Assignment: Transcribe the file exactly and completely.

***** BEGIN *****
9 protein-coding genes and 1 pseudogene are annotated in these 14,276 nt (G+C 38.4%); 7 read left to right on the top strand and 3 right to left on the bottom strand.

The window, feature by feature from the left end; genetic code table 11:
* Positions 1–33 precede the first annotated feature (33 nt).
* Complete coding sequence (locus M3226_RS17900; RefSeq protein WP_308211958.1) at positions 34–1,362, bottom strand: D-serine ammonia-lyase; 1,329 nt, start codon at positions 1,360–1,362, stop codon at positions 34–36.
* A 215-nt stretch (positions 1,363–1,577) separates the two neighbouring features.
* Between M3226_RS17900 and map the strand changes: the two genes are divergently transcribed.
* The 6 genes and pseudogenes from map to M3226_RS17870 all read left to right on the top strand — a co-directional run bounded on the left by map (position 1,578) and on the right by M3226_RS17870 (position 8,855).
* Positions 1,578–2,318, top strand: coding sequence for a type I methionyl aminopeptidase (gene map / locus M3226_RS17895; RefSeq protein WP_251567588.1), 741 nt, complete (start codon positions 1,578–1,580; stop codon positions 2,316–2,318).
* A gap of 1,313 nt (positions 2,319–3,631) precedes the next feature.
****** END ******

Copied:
9 protein-coding genes and 1 pseudogene are annotated in these 14,276 nt (G+C 38.4%); 7 read left to right on the top strand and 3 right to left on the bottom strand.

The window, feature by feature from the left end; genetic code table 11:
* Positions 1–33 precede the first annotated feature (33 nt).
* Complete coding sequence (locus M3226_RS17900; RefSeq protein WP_308211958.1) at positions 34–1,362, bottom strand: D-serine ammonia-lyase; 1,329 nt, start codon at positions 1,360–1,362, stop codon at positions 34–36.
* A 215-nt stretch (positions 1,363–1,577) separates the two neighbouring features.
* Between M3226_RS17900 and map the strand changes: the two genes are divergently transcribed.
* The 6 genes and pseudogenes from map to M3226_RS17870 all read left to right on the top strand — a co-directional run bounded on the left by map (position 1,578) and on the right by M3226_RS17870 (position 8,855).
* Positions 1,578–2,318, top strand: coding sequence for a type I methionyl aminopeptidase (gene map / locus M3226_RS17895; RefSeq protein WP_251567588.1), 741 nt, complete (start codon positions 1,578–1,580; stop codon positions 2,316–2,318).
* A gap of 1,313 nt (positions 2,319–3,631) precedes the next feature.